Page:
The Reynolds Affair, Party Politics And Sexuality In The Early Republic

Alexandra Gross
This project analyzes the language and rhetoric used in the Jeffersonians' attacks on Alexander Hamilton following the exposure of the Reynolds Affair in 1797; specifically, the Jeffersonian press invoked existing tropes of aristocratic male sexual privilege in their portrayal of the Reynolds Affair to transform the personal into the political and attack Hamilton and his associates' fitness for public office. In their highly stylized, purposeful, and sensational presentation of the Reynolds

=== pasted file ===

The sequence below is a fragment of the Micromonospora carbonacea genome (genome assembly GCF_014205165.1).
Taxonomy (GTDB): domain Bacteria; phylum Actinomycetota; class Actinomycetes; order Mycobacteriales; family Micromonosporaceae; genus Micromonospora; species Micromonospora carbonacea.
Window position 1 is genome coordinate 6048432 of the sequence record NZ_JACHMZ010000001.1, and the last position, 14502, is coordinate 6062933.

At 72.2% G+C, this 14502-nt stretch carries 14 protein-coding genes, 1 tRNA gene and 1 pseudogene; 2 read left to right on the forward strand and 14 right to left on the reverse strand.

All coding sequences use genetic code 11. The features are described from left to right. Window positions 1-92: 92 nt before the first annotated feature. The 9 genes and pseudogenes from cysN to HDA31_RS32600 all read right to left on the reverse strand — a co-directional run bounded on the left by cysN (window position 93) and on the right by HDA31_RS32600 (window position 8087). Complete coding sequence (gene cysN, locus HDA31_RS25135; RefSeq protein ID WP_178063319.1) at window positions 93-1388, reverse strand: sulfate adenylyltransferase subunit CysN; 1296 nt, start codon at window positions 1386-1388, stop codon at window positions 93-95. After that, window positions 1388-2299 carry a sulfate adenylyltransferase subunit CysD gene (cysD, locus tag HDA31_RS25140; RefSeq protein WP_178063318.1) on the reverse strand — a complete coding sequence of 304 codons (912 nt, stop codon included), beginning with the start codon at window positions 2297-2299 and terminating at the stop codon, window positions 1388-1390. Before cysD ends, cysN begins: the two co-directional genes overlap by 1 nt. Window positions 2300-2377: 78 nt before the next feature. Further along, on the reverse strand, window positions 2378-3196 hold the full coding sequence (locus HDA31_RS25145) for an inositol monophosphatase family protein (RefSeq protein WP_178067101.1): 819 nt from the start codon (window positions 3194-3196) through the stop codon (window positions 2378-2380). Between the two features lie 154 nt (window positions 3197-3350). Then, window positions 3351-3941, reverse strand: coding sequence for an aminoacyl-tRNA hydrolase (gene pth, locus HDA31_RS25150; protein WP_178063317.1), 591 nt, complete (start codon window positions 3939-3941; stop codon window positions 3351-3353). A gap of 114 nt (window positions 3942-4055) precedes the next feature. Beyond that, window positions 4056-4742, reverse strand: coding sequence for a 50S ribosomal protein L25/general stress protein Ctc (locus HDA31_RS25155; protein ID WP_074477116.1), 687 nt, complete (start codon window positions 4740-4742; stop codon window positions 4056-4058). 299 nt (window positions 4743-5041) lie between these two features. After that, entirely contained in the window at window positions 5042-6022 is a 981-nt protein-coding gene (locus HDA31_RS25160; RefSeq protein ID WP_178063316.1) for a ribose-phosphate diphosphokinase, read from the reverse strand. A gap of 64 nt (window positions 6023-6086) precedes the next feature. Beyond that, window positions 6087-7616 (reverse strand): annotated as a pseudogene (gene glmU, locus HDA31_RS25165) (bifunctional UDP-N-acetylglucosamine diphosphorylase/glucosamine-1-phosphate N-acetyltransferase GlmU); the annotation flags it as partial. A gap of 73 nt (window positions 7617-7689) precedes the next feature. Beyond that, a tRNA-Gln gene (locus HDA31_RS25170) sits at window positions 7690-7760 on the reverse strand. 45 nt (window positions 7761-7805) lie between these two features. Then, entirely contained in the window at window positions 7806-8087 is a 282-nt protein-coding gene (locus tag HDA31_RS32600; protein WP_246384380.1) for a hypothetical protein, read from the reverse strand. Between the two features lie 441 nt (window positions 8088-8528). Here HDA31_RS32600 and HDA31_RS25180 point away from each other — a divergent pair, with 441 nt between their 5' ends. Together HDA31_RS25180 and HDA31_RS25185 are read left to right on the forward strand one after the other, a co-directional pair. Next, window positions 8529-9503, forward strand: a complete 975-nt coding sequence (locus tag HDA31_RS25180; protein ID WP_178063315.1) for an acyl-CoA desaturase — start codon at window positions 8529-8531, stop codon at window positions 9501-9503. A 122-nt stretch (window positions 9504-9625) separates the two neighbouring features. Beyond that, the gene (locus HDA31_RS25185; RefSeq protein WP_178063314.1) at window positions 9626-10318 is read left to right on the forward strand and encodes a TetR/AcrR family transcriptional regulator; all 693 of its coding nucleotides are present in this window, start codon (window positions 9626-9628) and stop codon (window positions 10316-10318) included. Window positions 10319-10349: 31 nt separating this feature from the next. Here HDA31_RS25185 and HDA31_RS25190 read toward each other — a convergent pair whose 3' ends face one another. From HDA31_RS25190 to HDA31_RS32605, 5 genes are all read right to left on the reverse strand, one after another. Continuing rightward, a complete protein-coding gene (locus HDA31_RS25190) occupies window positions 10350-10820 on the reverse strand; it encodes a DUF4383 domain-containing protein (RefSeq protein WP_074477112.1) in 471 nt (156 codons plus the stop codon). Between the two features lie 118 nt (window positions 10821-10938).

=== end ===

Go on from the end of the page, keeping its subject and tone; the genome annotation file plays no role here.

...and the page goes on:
more » ... of the Reynolds Affair, the Jeffersonians attempted to define unacceptable behavior in terms of civic capacity in the new nation. Hamilton and the Federalists were often accused of aristocratic and monarchical leanings; consequently, the Jeffersonian press wrote of Hamilton's conduct in such a way that readers would recognize his behavior as further proof of his true aristocratic nature and attachment to monarchy, nobility, and hereditary titles. To make their point, Jeffersonian writers relied on recognizable tropes from contemporary literature, such as the aristocratic libertine and the naive ingenue in their reports of the Reynolds Affair.
doi:10.21220/s2-nxg4-h614 fatcat:ipq2nbgxcjcldgr5t2xfkm7liy